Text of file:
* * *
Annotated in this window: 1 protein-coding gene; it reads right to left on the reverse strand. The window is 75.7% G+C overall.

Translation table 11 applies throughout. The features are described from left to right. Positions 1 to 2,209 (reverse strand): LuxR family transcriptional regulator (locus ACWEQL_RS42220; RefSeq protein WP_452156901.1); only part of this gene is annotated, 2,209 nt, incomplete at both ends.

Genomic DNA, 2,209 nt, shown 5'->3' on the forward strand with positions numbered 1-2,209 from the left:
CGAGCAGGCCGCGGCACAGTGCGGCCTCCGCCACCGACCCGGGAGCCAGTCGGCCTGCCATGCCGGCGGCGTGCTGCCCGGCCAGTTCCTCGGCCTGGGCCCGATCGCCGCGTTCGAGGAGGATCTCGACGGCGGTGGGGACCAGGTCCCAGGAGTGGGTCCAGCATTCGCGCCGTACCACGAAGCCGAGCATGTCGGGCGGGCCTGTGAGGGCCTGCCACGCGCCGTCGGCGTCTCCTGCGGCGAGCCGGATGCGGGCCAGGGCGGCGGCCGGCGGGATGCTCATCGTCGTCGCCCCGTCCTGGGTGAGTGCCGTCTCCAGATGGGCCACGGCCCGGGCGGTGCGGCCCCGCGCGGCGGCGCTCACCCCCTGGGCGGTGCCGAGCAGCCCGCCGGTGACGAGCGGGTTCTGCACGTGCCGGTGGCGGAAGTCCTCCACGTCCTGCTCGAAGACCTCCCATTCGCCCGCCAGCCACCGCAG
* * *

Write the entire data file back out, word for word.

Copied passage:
Annotated in this window: 1 protein-coding gene; it reads right to left on the reverse strand. The window is 75.7% G+C overall.

Translation table 11 applies throughout. The features are described from left to right. Positions 1 to 2,209 (reverse strand): LuxR family transcriptional regulator (locus ACWEQL_RS42220; RefSeq protein WP_452156901.1); only part of this gene is annotated, 2,209 nt, incomplete at both ends.

Genomic DNA, 2,209 nt, shown 5'->3' on the forward strand with positions numbered 1-2,209 from the left:
CGAGCAGGCCGCGGCACAGTGCGGCCTCCGCCACCGACCCGGGAGCCAGTCGGCCTGCCATGCCGGCGGCGTGCTGCCCGGCCAGTTCCTCGGCCTGGGCCCGATCGCCGCGTTCGAGGAGGATCTCGACGGCGGTGGGGACCAGGTCCCAGGAGTGGGTCCAGCATTCGCGCCGTACCACGAAGCCGAGCATGTCGGGCGGGCCTGTGAGGGCCTGCCACGCGCCGTCGGCGTCTCCTGCGGCGAGCCGGATGCGGGCCAGGGCGGCGGCCGGCGGGATGCTCATCGTCGTCGCCCCGTCCTGGGTGAGTGCCGTCTCCAGATGGGCCACGGCCCGGGCGGTGCGGCCCCGCGCGGCGGCGCTCACCCCCTGGGCGGTGCCGAGCAGCCCGCCGGTGACGAGCGGGTTCTGCACGTGCCGGTGGCGGAAGTCCTCCACGTCCTGCTCGAAGACCTCCCATTCGCCCGCCAGCCACCGCAG